A Leicester concert-goer's diary
The Leicester concert scene has been lucky once again to be visited by some outstanding musicians, two new to the city. In the first Philharmonia concert of the year, charismatic trumpet player Alison Balsom arrived like a meteor.
One would never have imagined the trumpet to be capable of such a range of tone.
In this instance, playing the Hummel Concerto she needed all her virtuosity. Its programming after Beethoven's 2nd Symphony drew attention to the sharp contrast between Hummel's accomplishment and Beethoven's genius.
Young Finnish conductor Santu Rouvali's debut with the orchestra was equally outstanding.
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He looked as if he were a teenager and yet he drew playing from the seasoned musicians in Bizet's only Symphony that reminded one this was once a Thomas Beecham favourite.
Shutting one's eyes, one wondered whether the old man was revisiting De Montfort Hall.
Old favourites have also been performing. Charles Owen played twice in three days, at a Midday Concert with the Heath Quartet in an intensely dramatic performance of Brahms's Piano Quintet.
There has been no finer string sound heard in this season's Midday series than in this young quartet's performance of Tippett's radiant first Quartet.
With Leicester Symphony Orchestra (LSO), Owen was giving his first performance of that old war horse, the Grieg Piano Concerto.
It came up like new paint, both strong and lyrical as if being discovered anew.
The LSO, under new conductor John Andrews, also seemed to have had a touch of paint.
Vladimir Ashkenazy came riding into town to collect an honorary doctorate from the University of Leicester before conducting the Philharmonia.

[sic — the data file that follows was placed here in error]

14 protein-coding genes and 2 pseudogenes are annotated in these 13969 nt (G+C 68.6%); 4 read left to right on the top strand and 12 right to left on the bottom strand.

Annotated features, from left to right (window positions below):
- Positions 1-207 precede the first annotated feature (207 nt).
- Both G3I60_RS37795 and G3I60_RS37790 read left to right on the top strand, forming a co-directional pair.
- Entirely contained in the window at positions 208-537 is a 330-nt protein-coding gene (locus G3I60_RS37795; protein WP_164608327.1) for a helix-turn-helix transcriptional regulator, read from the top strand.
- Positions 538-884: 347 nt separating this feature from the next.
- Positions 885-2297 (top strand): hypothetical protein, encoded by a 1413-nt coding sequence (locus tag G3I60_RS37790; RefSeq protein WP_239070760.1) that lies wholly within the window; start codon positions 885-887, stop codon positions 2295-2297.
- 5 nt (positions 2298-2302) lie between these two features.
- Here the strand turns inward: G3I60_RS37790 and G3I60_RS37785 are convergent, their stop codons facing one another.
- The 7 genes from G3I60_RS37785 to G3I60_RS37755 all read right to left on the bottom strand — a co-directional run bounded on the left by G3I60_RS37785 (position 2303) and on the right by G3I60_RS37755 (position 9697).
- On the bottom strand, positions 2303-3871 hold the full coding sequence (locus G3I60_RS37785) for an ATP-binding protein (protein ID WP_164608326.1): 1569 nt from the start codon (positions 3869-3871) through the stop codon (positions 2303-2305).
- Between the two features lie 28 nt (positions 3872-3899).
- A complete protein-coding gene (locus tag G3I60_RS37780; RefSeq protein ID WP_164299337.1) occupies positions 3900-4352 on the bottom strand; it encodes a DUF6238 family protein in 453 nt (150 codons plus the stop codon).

In truth, though, the concert did not start very well.
Nathan Borentstein's The Big Bang and Creation of the Universe was that welcome but unusual thing in Leicester, a contemporary work.
Unfortunately, to this listener the title belied pleasant music which seemed never to measure up to the grandness of the programme notes.
In Mozart's 21st Piano Concerto, under Tamara Stefanovich's fingers, the De Montfort grand once again sounded steely and, while there were some felicitous moments, they were rare.
One was keeping fingers crossed that after the interval the new doctor would breathe life into the concert with a performance to remember of Mahler's 4th Symphony.
That is exactly what we got.
Ashkenazy does not always get whip-crack ensemble, but he is quite wonderful at making music take flight and encouraging musicians to play with love.
This performance was filled with breathtaking moments from every part of the orchestra.
Throughout, Ashkenazy ensured the frequent changes in mood cohered, rising inevitably to Mahler's final sublime vision of Paradise in which the soprano Elizabeth Watts – in lovely voice – soared into another realm, taking us with her.
It is events such as this that justify Leicester being thought a centre of culture.